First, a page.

"The investigation was complex. Assessing the large quantity of records and extensive testimony was a daunting task for these investigative teams. We appreciate the time and effort both the Coast Guard and NTSB investigators expended in their efforts. The TOTE organization will carefully study the final Coast Guard and NTSB reports of investigation once they are formally issued. We as a company intend to learn everything possible from this accident and the resulting investigations to prevent anything similar from occurring in the future. We will also assist both investigative bodies in communicating lessons learned from the accident to the broader maritime industry.
"TOTE also remains focused, as we have from the start, on caring for the families of those we lost and working daily ashore and at sea to safeguard the lives of mariners. Safety has always been a central focus of our company and will remain so in the future."
Emotional hearing for families of crew members lost
Several of the 33 families who lost loved ones when the El Faro went down made the trip to Washington, D.C., for Tuesday's hearing.
As they heard details of this tragedy over and over again, many said it was made tougher because of the time of year -- with Christmas just two weeks away.
"This is possibly the worst time to bring it out. But I think they were trying to make sure they got it over as quickly as possible," said Robert Green, a Jacksonville pastor whose son LaShawn Rivera was on the El Faro when it sank.
Green said this time of year is always the most difficult, especially for finding out new information about the tragedy.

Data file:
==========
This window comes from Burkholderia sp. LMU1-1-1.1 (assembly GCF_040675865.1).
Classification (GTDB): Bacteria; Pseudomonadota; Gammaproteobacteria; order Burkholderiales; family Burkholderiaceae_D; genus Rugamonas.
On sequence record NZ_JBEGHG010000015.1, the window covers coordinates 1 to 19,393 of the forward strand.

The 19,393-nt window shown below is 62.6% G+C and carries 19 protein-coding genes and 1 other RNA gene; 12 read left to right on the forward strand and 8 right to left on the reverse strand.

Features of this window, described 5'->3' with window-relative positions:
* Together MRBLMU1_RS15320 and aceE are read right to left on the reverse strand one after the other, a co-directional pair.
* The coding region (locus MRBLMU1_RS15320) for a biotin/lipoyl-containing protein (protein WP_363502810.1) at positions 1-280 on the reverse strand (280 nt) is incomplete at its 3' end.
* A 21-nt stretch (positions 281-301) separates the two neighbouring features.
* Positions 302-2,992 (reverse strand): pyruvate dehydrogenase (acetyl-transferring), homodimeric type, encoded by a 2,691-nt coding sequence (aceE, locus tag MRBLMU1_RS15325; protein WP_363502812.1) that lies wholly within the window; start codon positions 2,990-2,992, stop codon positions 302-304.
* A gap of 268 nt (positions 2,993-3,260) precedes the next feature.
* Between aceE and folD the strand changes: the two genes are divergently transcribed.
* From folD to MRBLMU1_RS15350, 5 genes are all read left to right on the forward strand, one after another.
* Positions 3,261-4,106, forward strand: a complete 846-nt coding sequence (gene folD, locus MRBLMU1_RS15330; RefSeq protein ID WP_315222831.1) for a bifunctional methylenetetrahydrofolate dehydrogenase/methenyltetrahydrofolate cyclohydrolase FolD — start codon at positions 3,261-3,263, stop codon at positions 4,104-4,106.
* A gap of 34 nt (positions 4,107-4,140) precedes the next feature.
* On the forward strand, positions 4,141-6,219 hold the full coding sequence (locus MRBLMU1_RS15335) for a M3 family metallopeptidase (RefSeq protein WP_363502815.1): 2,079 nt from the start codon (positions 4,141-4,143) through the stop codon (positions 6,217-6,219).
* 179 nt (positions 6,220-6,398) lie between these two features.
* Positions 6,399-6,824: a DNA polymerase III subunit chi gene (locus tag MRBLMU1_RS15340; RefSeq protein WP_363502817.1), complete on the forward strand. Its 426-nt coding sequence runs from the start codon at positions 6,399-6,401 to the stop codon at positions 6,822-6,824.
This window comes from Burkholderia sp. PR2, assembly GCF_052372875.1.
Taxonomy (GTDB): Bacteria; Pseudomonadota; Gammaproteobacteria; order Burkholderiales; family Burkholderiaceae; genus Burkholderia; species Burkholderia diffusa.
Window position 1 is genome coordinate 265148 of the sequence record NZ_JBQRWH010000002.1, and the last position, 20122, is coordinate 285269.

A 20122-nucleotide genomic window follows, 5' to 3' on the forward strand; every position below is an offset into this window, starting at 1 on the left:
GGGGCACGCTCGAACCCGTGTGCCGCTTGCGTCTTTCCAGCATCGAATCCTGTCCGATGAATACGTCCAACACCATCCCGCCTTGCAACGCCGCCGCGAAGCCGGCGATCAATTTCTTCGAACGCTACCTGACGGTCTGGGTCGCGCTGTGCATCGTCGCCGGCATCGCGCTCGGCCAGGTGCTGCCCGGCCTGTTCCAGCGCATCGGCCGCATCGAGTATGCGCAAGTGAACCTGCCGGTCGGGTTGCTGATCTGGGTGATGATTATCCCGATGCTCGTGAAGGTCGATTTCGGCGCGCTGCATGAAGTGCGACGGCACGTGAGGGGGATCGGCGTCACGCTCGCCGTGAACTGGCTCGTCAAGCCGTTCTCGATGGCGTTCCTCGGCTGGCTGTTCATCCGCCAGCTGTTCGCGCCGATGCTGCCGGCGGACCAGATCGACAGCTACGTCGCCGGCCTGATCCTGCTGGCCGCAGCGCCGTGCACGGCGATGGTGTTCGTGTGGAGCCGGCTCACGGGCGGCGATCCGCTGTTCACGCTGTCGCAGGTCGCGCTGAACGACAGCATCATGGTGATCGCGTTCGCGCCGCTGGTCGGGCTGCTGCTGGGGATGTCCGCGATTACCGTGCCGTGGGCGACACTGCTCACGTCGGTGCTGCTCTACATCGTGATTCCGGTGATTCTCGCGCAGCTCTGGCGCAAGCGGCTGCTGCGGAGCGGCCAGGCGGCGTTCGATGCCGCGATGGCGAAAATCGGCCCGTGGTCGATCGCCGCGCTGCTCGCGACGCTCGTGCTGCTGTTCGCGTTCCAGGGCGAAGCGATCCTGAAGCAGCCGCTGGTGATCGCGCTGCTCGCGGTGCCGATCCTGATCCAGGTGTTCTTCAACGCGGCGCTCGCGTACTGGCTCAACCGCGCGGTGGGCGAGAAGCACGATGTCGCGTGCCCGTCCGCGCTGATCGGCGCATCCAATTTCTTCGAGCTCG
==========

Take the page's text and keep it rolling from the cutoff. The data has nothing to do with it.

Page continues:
"On the human side of things, I think we would have preferred to have it come out after the first of the year," Green told News4Jax ahead of Tuesday's meeting.
Toward the end of the eight-hour hearing, there was an emotional few minutes after Sumwalt said, "Had the mates more assertively stated their concerns, in accordance with effective bridge management principles,” the decisions made by Capt. Davidson may have been different.
The comment was enough for Claudia Shultz to walk out.
"I felt that, somehow, all of this was going to be reflected on them. They didn't do a good enough job. And that hurts," said Shultz, whose husband Stebe Shultz was chief mate on El Faro. "That hurts me. I'm sure it's going to hurt my kids listening to this, too."
Sumwalt said his intention wasn't to place blame on any of the ship's officers, but to point to a factor with which three of the four board members agreed.
"We don't point fingers or lay blame. We just want to call the facts the way they are," Sumwalt said.
Some family members still feel like more needs to change.
"To me, I have an issue with one person deciding the fate of everybody else," said Rochelle Hamm, whose husband Frank Hamm died when the ship sank. "I feel that everybody on the crew is credentialed to do certain things. I don't care if you are scrubbing toilets. If you're on that ship, you go on there with some credentials. So I feel like everybody should have a voice."
The NTSB cannot put any of its recommendations into place as regulations, so Green said he hopes the families continue to push forward, asking legislators to turn the NTSB's recommendations into regulations to make sure a tragedy like this doesn't happen again.
The NTSB investigation into the loss of El Faro has cost $5.6 million and amassed 30,500 hours of investigative work.